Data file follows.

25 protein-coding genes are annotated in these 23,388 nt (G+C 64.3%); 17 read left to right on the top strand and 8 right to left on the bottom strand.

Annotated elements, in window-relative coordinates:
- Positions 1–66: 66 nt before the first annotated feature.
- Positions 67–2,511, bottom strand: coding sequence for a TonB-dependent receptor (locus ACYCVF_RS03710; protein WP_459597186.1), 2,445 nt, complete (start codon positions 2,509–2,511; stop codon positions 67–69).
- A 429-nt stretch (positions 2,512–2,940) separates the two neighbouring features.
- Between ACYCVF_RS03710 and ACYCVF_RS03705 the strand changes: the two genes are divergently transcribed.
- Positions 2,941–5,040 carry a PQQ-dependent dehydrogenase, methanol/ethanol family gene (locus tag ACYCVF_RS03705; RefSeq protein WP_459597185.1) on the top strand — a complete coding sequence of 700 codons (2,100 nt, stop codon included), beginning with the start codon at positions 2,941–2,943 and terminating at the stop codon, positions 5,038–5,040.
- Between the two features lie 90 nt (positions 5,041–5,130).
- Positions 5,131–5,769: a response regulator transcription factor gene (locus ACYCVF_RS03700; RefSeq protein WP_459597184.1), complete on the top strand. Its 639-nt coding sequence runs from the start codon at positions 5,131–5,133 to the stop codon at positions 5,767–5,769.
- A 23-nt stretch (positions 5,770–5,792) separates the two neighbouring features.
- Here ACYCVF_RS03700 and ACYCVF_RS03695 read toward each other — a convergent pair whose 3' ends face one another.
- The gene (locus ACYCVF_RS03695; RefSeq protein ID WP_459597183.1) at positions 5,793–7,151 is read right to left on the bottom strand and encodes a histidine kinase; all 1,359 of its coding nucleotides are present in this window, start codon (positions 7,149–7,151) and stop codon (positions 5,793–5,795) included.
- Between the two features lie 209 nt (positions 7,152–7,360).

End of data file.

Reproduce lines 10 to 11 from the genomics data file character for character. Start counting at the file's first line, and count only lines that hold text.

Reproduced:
- A 23-nt stretch (positions 5,770–5,792) separates the two neighbouring features.
- Here ACYCVF_RS03700 and ACYCVF_RS03695 read toward each other — a convergent pair whose 3' ends face one another.